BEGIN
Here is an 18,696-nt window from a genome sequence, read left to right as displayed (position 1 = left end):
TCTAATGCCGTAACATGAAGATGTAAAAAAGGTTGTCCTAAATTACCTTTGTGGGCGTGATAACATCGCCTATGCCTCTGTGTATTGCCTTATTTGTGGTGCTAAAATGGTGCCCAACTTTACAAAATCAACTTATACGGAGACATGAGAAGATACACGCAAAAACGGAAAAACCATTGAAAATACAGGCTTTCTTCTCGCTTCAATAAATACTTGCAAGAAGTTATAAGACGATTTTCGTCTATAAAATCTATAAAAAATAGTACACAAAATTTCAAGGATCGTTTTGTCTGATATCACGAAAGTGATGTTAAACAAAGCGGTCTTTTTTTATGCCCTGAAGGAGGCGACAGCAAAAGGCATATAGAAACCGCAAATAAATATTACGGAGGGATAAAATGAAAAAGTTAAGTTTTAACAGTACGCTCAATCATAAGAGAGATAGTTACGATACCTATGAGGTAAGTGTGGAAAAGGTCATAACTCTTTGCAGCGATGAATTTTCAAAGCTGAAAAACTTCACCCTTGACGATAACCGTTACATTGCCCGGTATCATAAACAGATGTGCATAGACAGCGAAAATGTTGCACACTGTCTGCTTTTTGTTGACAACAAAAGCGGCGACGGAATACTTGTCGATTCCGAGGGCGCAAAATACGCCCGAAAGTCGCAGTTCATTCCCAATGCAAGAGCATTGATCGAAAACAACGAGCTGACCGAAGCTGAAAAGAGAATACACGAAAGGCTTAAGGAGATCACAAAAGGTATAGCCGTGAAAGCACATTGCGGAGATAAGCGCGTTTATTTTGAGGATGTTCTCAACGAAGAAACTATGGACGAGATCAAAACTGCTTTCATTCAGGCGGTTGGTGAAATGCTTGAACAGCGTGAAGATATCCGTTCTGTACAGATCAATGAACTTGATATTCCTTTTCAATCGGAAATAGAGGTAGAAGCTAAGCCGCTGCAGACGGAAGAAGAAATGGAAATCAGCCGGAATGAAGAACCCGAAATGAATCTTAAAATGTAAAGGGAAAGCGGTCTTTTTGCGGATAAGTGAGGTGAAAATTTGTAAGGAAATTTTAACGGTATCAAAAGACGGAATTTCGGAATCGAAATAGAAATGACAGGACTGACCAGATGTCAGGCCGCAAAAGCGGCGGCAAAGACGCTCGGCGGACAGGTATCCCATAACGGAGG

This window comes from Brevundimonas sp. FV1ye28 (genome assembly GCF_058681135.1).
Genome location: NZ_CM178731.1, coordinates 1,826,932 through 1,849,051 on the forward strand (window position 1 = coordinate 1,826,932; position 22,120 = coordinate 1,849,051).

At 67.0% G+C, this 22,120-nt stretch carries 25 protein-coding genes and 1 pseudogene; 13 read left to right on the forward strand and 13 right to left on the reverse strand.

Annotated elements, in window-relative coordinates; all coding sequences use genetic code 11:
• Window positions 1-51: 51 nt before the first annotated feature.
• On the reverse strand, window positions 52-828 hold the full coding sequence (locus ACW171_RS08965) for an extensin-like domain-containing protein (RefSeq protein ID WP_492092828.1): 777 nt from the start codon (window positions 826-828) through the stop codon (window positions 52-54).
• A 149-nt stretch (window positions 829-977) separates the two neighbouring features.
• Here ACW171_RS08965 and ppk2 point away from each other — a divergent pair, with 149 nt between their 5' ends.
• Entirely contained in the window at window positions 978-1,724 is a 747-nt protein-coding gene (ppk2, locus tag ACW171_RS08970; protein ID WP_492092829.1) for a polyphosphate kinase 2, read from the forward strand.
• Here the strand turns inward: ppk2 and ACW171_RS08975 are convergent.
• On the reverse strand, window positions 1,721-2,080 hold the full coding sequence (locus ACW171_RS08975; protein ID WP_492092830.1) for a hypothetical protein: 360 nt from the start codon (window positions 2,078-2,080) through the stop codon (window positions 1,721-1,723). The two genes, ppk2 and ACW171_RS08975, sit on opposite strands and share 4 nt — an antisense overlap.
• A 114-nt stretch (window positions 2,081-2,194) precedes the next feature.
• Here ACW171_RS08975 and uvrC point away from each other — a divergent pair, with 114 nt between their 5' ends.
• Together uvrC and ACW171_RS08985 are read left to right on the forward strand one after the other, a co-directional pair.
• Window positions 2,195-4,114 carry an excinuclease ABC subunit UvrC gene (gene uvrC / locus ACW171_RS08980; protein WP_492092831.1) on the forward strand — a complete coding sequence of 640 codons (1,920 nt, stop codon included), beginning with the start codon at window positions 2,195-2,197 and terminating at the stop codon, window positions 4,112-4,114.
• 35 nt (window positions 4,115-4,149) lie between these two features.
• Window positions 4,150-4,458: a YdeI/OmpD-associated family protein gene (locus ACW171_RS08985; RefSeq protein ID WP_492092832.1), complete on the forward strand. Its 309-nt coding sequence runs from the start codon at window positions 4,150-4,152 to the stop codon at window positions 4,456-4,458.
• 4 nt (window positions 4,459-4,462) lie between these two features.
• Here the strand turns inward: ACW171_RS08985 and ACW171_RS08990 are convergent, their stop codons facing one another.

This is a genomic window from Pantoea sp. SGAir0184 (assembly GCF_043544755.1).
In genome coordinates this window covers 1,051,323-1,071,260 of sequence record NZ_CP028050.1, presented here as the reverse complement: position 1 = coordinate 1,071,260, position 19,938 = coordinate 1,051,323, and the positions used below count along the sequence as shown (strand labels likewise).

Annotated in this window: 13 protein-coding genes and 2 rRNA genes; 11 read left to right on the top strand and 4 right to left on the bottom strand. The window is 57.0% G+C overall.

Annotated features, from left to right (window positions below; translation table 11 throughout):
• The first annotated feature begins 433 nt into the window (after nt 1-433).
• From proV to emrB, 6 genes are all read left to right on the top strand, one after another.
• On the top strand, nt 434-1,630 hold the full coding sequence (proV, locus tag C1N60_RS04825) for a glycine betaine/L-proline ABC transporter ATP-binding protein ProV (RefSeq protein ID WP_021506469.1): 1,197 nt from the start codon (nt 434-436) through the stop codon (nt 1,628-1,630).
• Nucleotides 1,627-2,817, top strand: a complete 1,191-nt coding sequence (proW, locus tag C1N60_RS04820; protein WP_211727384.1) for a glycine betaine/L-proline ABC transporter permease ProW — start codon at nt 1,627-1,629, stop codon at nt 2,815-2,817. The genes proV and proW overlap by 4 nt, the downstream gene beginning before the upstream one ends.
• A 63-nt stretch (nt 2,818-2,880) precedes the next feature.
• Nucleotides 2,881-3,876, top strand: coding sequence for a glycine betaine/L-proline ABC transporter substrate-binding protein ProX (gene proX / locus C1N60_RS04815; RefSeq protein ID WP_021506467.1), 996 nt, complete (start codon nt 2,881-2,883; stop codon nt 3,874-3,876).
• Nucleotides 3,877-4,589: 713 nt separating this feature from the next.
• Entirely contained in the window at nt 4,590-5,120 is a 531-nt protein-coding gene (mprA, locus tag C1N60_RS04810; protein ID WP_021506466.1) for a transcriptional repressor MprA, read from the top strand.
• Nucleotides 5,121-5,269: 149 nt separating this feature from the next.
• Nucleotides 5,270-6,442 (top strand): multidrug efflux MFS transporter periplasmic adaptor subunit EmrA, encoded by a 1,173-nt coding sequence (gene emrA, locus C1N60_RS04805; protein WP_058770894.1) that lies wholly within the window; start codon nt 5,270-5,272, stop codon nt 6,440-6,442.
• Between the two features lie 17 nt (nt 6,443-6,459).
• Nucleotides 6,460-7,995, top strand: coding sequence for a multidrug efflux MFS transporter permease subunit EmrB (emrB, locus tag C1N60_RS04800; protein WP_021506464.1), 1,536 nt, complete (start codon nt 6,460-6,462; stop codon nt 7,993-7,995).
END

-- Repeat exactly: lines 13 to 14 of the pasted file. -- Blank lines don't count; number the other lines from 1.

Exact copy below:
• On the reverse strand, window positions 1,721-2,080 hold the full coding sequence (locus ACW171_RS08975; protein ID WP_492092830.1) for a hypothetical protein: 360 nt from the start codon (window positions 2,078-2,080) through the stop codon (window positions 1,721-1,723). The two genes, ppk2 and ACW171_RS08975, sit on opposite strands and share 4 nt — an antisense overlap.
• A 114-nt stretch (window positions 2,081-2,194) precedes the next feature.